In the 2017 “San Diego’s Best” Union Tribune Readers Poll, readers nominated and voted for their favorites in various business categories, selecting Regal Properties as the Best in the Commercial Real Estate Section. We are honored and appreciative to receive this recognition — this time by our clients — as a leader in the real estate industry. Regal Properties proudly “Invests in People and Property” by donating 10% of all fees and commissions to charitable causes, allowing the client to choose a charity to receive half of that amount.
When thinking about financing or refinancing CRE and multi-family properties, a borrower must consider more than just the loan term and interest rate. Finding the right lender for a particular property type and location, who can timely close a deal with the best terms for the borrower’s objectives usually requires broker expertise. The ideal financing for a property might be with a particular commercial bank, credit union or federal agency currently active in that sector — and knowing which lender(s) are the most competitive and active at that particular moment is critical. Many lenders might claim they loan “up to 75% of the value” at a low interest rate, but after an underwriting stress test in which that lender assumes a certain vacancy rate, management fee, and reserve amount for capital expenditures and leasing costs, it becomes apparent the actual LTV ratio will be much lower — because the lender requires a debt service coverage ratio (“DCR”) of 1.25, which does not compute at the quoted LTV. The lower cap rates seen in the market today put added stress on the DCR. Additionally, a good mortgage broker can help a buyer or refinancing owner compare and contrast different options — like interest-only periods, amortization periods, prepayment penalties, impound and reserve accounts, loan fees and costs, and recourse obligations — all of which can have significant economic consequences for the borrower.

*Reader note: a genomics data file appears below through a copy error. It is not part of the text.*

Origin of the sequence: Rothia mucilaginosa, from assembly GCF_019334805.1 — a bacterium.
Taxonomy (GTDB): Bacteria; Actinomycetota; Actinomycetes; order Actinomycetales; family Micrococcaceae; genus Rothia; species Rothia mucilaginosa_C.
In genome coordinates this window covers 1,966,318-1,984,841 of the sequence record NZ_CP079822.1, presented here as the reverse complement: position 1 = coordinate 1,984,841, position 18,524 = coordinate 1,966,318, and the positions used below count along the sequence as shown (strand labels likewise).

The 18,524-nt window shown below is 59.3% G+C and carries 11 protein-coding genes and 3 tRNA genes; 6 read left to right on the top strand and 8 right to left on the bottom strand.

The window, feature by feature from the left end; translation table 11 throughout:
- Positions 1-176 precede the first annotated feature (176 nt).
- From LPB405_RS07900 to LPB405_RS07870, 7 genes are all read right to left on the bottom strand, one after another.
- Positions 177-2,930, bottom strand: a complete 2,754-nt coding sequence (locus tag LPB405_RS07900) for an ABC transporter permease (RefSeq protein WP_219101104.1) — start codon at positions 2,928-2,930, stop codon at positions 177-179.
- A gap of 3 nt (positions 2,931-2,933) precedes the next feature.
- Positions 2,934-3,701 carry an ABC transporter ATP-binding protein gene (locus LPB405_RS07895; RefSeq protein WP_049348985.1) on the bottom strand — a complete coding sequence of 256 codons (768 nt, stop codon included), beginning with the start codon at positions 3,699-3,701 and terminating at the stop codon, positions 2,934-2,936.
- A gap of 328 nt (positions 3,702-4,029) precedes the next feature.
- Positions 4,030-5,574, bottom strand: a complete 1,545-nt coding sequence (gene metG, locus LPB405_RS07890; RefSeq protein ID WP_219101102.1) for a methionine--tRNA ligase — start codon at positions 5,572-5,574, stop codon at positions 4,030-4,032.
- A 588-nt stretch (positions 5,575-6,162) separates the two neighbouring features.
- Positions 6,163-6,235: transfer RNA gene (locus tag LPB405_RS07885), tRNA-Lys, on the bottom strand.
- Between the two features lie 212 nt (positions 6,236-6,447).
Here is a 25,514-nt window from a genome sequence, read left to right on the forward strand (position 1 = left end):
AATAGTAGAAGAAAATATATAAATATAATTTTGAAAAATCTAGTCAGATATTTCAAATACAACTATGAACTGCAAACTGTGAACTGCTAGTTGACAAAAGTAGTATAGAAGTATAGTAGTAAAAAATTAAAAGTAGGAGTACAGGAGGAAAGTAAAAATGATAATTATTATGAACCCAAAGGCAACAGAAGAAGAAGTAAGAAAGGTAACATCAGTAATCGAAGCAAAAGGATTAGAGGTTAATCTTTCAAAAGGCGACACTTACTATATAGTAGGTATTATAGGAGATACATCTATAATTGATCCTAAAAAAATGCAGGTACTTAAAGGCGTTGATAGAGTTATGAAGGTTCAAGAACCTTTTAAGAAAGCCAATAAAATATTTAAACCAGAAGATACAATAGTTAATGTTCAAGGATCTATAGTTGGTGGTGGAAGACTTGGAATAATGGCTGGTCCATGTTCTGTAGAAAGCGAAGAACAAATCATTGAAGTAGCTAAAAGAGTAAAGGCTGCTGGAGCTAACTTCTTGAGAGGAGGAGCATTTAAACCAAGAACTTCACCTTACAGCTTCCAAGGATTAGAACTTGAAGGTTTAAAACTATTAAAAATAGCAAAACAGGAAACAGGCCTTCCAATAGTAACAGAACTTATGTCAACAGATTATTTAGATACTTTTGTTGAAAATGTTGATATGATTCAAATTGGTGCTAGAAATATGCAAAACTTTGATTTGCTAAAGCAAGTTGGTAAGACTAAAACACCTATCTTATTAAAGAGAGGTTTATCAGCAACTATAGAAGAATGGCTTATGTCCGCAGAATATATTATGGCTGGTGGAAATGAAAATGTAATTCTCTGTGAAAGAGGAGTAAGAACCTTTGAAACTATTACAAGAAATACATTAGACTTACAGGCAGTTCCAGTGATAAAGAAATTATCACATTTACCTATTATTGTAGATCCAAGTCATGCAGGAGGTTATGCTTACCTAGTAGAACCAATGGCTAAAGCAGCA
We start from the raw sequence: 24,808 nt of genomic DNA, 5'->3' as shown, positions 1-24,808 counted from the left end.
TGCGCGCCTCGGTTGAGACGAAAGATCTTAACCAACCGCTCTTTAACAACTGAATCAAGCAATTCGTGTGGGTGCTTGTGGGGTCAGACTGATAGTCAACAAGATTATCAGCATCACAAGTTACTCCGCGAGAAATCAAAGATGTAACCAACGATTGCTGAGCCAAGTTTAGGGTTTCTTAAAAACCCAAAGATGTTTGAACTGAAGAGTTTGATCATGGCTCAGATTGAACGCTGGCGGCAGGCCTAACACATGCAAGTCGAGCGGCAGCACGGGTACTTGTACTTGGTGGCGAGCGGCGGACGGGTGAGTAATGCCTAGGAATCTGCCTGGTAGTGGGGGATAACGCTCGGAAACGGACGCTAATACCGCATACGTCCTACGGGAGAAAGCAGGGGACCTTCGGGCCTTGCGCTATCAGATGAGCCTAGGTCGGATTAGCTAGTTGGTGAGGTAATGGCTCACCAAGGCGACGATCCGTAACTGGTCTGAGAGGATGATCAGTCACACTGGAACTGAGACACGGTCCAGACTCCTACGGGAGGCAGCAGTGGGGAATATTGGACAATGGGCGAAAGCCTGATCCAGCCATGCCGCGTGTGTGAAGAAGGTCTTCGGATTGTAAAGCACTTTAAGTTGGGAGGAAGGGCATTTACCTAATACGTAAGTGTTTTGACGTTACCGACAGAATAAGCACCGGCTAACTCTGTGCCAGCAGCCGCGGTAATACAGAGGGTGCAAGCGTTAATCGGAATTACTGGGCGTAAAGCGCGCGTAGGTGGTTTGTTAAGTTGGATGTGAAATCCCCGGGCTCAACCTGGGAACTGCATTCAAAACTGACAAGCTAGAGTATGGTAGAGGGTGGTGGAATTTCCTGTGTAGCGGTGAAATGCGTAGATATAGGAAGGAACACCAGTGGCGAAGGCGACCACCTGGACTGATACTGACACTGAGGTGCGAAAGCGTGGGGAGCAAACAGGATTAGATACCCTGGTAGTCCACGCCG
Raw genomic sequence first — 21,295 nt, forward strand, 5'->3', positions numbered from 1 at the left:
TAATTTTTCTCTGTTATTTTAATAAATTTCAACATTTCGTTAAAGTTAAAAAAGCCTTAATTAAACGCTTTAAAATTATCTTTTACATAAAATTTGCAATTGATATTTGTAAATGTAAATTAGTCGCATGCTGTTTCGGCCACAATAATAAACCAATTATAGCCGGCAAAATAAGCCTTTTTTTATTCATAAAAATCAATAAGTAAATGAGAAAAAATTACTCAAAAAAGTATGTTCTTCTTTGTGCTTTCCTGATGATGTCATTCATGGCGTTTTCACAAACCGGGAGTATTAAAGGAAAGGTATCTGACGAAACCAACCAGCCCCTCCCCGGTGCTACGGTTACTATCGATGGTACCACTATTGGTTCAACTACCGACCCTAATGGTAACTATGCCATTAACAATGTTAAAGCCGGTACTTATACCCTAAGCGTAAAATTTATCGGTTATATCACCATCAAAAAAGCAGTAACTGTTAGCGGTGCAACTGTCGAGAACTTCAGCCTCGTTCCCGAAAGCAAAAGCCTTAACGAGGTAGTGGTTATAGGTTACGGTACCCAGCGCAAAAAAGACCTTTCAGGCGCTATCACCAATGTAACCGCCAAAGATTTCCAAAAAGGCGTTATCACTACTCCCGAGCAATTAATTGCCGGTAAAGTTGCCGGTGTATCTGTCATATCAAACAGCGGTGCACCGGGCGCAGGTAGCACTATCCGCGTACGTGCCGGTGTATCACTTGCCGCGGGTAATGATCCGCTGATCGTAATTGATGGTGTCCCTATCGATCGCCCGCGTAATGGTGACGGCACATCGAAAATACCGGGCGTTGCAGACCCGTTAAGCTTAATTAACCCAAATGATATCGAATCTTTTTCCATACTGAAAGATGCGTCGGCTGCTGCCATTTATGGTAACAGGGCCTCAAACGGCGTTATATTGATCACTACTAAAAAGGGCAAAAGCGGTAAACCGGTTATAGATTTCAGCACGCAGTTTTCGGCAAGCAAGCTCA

San Diego has the 4th largest homeless population in the U.S., according to the Department of Housing and Urban Development. The homeless population continues to grow by 5% annually, and its diversity, which complicates any solution, includes:
– 8% military veterans
– 31% chronically homeless
– 39% mentally ill, and
– 20% substance abusers.
To date, the national, regional and local authorities have done little to address the problem, and the City of San Diego does not even have a single person assigned to the issue. In a region facing a severe housing crisis across every spectrum of income, creative solutions involving the public, private and non-profits sectors are required to provide enough affordable housing and supportive services to slow the growth and reduce the number of homeless.